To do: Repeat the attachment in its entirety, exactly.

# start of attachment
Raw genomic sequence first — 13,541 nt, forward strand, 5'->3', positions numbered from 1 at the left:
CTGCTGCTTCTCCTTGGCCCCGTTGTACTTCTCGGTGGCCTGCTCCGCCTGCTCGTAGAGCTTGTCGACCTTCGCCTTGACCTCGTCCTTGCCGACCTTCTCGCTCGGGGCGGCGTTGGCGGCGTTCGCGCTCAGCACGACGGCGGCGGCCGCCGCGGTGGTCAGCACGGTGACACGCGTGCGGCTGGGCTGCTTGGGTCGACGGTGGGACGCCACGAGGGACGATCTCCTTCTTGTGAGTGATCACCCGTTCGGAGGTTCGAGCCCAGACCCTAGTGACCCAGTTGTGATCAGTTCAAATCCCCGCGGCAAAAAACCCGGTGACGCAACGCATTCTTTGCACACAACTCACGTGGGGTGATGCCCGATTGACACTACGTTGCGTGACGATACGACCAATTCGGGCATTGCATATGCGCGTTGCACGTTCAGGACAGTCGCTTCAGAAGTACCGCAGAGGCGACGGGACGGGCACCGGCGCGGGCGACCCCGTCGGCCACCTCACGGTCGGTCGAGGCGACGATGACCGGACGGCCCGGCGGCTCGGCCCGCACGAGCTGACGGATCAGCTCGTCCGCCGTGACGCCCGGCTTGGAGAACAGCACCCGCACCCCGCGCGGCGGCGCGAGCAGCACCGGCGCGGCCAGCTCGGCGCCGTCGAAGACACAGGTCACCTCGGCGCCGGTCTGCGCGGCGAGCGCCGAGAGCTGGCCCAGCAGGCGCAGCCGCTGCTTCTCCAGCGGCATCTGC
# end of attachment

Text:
Raw genomic sequence first — 13,541 nt, forward strand, 5'->3', positions numbered from 1 at the left:
CTGCTGCTTCTCCTTGGCCCCGTTGTACTTCTCGGTGGCCTGCTCCGCCTGCTCGTAGAGCTTGTCGACCTTCGCCTTGACCTCGTCCTTGCCGACCTTCTCGCTCGGGGCGGCGTTGGCGGCGTTCGCGCTCAGCACGACGGCGGCGGCCGCCGCGGTGGTCAGCACGGTGACACGCGTGCGGCTGGGCTGCTTGGGTCGACGGTGGGACGCCACGAGGGACGATCTCCTTCTTGTGAGTGATCACCCGTTCGGAGGTTCGAGCCCAGACCCTAGTGACCCAGTTGTGATCAGTTCAAATCCCCGCGGCAAAAAACCCGGTGACGCAACGCATTCTTTGCACACAACTCACGTGGGGTGATGCCCGATTGACACTACGTTGCGTGACGATACGACCAATTCGGGCATTGCATATGCGCGTTGCACGTTCAGGACAGTCGCTTCAGAAGTACCGCAGAGGCGACGGGACGGGCACCGGCGCGGGCGACCCCGTCGGCCACCTCACGGTCGGTCGAGGCGACGATGACCGGACGGCCCGGCGGCTCGGCCCGCACGAGCTGACGGATCAGCTCGTCCGCCGTGACGCCCGGCTTGGAGAACAGCACCCGCACCCCGCGCGGCGGCGCGAGCAGCACCGGCGCGGCCAGCTCGGCGCCGTCGAAGACACAGGTCACCTCGGCGCCGGTCTGCGCGGCGAGCGCCGAGAGCTGGCCCAGCAGGCGCAGCCGCTGCTTCTCCAGCGGCATCTGC